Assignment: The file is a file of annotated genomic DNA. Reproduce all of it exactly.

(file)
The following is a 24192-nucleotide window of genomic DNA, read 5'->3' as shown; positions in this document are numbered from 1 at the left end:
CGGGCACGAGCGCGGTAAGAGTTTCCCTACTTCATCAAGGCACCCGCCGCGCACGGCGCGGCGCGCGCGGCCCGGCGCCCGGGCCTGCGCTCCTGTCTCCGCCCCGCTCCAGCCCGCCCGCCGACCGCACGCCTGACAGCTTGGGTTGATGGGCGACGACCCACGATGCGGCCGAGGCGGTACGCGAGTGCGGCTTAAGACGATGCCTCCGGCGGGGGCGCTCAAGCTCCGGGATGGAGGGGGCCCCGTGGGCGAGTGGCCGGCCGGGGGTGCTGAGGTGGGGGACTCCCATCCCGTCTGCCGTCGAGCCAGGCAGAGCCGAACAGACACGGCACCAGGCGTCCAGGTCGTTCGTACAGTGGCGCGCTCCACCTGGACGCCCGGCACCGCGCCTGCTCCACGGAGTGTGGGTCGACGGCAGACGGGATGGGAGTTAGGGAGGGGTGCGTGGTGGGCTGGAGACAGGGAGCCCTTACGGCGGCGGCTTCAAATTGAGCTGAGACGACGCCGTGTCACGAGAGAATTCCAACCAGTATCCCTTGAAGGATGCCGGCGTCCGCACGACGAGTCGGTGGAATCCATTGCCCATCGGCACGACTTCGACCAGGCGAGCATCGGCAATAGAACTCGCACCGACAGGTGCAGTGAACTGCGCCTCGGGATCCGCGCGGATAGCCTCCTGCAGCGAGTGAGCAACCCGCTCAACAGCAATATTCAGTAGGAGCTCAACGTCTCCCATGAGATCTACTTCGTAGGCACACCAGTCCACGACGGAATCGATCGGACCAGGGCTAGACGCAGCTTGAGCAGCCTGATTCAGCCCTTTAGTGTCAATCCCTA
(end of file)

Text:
The following is a 24192-nucleotide window of genomic DNA, read 5'->3' as shown; positions in this document are numbered from 1 at the left end:
CGGGCACGAGCGCGGTAAGAGTTTCCCTACTTCATCAAGGCACCCGCCGCGCACGGCGCGGCGCGCGCGGCCCGGCGCCCGGGCCTGCGCTCCTGTCTCCGCCCCGCTCCAGCCCGCCCGCCGACCGCACGCCTGACAGCTTGGGTTGATGGGCGACGACCCACGATGCGGCCGAGGCGGTACGCGAGTGCGGCTTAAGACGATGCCTCCGGCGGGGGCGCTCAAGCTCCGGGATGGAGGGGGCCCCGTGGGCGAGTGGCCGGCCGGGGGTGCTGAGGTGGGGGACTCCCATCCCGTCTGCCGTCGAGCCAGGCAGAGCCGAACAGACACGGCACCAGGCGTCCAGGTCGTTCGTACAGTGGCGCGCTCCACCTGGACGCCCGGCACCGCGCCTGCTCCACGGAGTGTGGGTCGACGGCAGACGGGATGGGAGTTAGGGAGGGGTGCGTGGTGGGCTGGAGACAGGGAGCCCTTACGGCGGCGGCTTCAAATTGAGCTGAGACGACGCCGTGTCACGAGAGAATTCCAACCAGTATCCCTTGAAGGATGCCGGCGTCCGCACGACGAGTCGGTGGAATCCATTGCCCATCGGCACGACTTCGACCAGGCGAGCATCGGCAATAGAACTCGCACCGACAGGTGCAGTGAACTGCGCCTCGGGATCCGCGCGGATAGCCTCCTGCAGCGAGTGAGCAACCCGCTCAACAGCAATATTCAGTAGGAGCTCAACGTCTCCCATGAGATCTACTTCGTAGGCACACCAGTCCACGACGGAATCGATCGGACCAGGGCTAGACGCAGCTTGAGCAGCCTGATTCAGCCCTTTAGTGTCAATCCCTA